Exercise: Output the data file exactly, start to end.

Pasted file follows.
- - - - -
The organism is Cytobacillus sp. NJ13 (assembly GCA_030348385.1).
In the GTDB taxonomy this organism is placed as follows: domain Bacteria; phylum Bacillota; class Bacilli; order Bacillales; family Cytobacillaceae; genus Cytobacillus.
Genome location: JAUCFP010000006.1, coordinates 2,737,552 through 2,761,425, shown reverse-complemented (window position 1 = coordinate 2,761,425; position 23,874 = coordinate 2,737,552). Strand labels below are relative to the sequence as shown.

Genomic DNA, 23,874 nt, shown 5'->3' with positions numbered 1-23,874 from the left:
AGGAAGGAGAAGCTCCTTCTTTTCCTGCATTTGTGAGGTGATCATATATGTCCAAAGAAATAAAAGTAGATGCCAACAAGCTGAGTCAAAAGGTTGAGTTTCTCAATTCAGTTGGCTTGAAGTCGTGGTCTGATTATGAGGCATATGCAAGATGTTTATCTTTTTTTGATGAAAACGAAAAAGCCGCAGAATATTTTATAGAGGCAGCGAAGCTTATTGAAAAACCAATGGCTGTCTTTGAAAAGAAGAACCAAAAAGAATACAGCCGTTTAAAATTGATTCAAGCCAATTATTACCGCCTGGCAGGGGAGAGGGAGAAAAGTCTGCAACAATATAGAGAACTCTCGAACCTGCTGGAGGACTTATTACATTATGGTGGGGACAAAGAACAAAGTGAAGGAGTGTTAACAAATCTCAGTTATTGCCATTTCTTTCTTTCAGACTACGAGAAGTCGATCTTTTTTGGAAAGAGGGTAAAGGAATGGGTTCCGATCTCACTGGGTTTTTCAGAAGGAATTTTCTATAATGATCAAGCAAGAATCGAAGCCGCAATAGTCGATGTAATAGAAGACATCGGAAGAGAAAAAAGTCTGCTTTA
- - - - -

The organism is Cytobacillus sp. NJ13 (assembly GCA_030348385.1).
In the GTDB taxonomy this organism is placed as follows: domain Bacteria; phylum Bacillota; class Bacilli; order Bacillales; family Cytobacillaceae; genus Cytobacillus.
Genome location: JAUCFP010000006.1, coordinates 2,737,552 through 2,761,425, shown reverse-complemented (window position 1 = coordinate 2,761,425; position 23,874 = coordinate 2,737,552). Strand labels below are relative to the sequence as shown.

Genomic DNA, 23,874 nt, shown 5'->3' with positions numbered 1-23,874 from the left:
AGGAAGGAGAAGCTCCTTCTTTTCCTGCATTTGTGAGGTGATCATATATGTCCAAAGAAATAAAAGTAGATGCCAACAAGCTGAGTCAAAAGGTTGAGTTTCTCAATTCAGTTGGCTTGAAGTCGTGGTCTGATTATGAGGCATATGCAAGATGTTTATCTTTTTTTGATGAAAACGAAAAAGCCGCAGAATATTTTATAGAGGCAGCGAAGCTTATTGAAAAACCAATGGCTGTCTTTGAAAAGAAGAACCAAAAAGAATACAGCCGTTTAAAATTGATTCAAGCCAATTATTACCGCCTGGCAGGGGAGAGGGAGAAAAGTCTGCAACAATATAGAGAACTCTCGAACCTGCTGGAGGACTTATTACATTATGGTGGGGACAAAGAACAAAGTGAAGGAGTGTTAACAAATCTCAGTTATTGCCATTTCTTTCTTTCAGACTACGAGAAGTCGATCTTTTTTGGAAAGAGGGTAAAGGAATGGGTTCCGATCTCACTGGGTTTTTCAGAAGGAATTTTCTATAATGATCAAGCAAGAATCGAAGCCGCAATAGTCGATGTAATAGAAGACATCGGAAGAGAAAAAAGTCTGCTTTA